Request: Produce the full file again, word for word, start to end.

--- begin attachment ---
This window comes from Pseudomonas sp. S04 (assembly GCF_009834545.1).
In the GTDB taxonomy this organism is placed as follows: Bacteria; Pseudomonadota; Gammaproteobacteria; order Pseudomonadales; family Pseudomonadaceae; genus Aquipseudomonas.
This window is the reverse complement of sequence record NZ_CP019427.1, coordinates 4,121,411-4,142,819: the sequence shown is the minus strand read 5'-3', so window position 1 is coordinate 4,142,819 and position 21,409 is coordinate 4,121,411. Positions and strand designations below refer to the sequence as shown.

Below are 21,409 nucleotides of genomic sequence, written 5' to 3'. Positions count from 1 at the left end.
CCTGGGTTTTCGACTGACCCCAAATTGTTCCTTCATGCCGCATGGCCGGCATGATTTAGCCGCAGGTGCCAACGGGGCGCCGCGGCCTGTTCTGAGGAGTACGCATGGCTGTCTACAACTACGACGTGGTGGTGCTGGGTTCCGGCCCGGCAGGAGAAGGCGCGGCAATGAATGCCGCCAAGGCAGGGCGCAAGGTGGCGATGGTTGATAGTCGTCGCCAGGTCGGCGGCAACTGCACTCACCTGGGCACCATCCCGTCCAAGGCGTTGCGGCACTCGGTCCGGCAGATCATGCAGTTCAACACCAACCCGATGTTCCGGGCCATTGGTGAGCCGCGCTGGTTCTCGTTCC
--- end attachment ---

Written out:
This window comes from Pseudomonas sp. S04 (assembly GCF_009834545.1).
In the GTDB taxonomy this organism is placed as follows: Bacteria; Pseudomonadota; Gammaproteobacteria; order Pseudomonadales; family Pseudomonadaceae; genus Aquipseudomonas.
This window is the reverse complement of sequence record NZ_CP019427.1, coordinates 4,121,411-4,142,819: the sequence shown is the minus strand read 5'-3', so window position 1 is coordinate 4,142,819 and position 21,409 is coordinate 4,121,411. Positions and strand designations below refer to the sequence as shown.

Below are 21,409 nucleotides of genomic sequence, written 5' to 3'. Positions count from 1 at the left end.
CCTGGGTTTTCGACTGACCCCAAATTGTTCCTTCATGCCGCATGGCCGGCATGATTTAGCCGCAGGTGCCAACGGGGCGCCGCGGCCTGTTCTGAGGAGTACGCATGGCTGTCTACAACTACGACGTGGTGGTGCTGGGTTCCGGCCCGGCAGGAGAAGGCGCGGCAATGAATGCCGCCAAGGCAGGGCGCAAGGTGGCGATGGTTGATAGTCGTCGCCAGGTCGGCGGCAACTGCACTCACCTGGGCACCATCCCGTCCAAGGCGTTGCGGCACTCGGTCCGGCAGATCATGCAGTTCAACACCAACCCGATGTTCCGGGCCATTGGTGAGCCGCGCTGGTTCTCGTTCC